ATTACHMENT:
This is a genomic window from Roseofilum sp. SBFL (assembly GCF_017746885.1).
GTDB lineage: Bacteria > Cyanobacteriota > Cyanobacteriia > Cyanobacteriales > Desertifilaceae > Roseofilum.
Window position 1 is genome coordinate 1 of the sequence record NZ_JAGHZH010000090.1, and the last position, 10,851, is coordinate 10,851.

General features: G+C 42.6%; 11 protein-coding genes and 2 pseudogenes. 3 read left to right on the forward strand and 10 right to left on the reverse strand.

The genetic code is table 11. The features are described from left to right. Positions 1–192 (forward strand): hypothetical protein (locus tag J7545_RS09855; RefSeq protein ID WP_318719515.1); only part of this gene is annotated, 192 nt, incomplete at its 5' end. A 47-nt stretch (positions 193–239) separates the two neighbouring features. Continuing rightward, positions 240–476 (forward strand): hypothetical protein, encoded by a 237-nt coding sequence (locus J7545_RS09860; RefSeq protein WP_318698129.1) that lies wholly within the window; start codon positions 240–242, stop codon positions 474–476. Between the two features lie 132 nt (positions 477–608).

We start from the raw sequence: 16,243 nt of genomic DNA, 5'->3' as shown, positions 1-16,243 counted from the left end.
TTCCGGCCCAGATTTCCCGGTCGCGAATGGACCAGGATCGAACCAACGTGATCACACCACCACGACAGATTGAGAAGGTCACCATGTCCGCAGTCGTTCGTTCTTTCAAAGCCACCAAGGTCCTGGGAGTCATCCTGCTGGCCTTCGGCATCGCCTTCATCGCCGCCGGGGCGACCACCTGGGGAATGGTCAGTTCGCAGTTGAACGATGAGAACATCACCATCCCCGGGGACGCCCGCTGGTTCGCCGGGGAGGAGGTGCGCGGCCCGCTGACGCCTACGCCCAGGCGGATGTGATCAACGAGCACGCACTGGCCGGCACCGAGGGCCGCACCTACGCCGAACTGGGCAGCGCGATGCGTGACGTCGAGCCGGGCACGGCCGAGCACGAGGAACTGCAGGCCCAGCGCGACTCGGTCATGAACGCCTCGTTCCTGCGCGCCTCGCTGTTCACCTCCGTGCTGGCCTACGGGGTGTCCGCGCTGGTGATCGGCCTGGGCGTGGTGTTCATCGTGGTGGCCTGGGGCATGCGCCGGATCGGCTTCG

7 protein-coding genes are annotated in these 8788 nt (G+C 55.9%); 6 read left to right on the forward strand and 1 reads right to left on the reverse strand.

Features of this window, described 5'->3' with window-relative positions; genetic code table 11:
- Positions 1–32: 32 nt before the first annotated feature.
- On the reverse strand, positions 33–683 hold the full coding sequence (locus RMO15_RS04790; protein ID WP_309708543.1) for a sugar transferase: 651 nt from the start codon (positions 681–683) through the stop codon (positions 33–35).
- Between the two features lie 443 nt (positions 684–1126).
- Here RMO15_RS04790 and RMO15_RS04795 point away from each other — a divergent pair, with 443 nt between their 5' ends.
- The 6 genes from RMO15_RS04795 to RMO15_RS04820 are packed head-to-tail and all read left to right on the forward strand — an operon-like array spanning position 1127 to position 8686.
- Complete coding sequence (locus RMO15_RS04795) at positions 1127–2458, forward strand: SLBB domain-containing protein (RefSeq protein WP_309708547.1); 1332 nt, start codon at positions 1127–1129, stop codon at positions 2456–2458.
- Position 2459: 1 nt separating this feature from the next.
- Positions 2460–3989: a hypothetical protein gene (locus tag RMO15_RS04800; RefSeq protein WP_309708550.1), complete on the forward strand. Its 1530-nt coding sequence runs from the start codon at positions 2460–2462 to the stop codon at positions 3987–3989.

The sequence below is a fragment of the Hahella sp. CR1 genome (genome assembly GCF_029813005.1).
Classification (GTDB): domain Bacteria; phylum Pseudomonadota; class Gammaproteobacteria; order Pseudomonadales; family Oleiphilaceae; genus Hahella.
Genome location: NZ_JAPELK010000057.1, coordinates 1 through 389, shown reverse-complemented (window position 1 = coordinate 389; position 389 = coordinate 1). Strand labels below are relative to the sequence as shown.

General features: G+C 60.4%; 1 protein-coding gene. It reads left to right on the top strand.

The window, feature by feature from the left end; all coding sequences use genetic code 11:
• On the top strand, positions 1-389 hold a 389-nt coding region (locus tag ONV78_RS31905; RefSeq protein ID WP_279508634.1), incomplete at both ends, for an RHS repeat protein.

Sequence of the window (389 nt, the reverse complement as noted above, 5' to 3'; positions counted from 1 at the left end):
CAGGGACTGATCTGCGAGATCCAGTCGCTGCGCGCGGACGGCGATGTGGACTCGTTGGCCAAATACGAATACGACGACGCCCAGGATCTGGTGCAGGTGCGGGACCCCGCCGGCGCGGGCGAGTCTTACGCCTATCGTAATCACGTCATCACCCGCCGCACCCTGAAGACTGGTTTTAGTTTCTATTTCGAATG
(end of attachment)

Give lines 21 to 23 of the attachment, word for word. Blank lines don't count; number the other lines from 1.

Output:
General features: G+C 60.4%; 1 protein-coding gene. It reads left to right on the top strand.

The window, feature by feature from the left end; all coding sequences use genetic code 11:
• On the top strand, positions 1-389 hold a 389-nt coding region (locus tag ONV78_RS31905; RefSeq protein ID WP_279508634.1), incomplete at both ends, for an RHS repeat protein.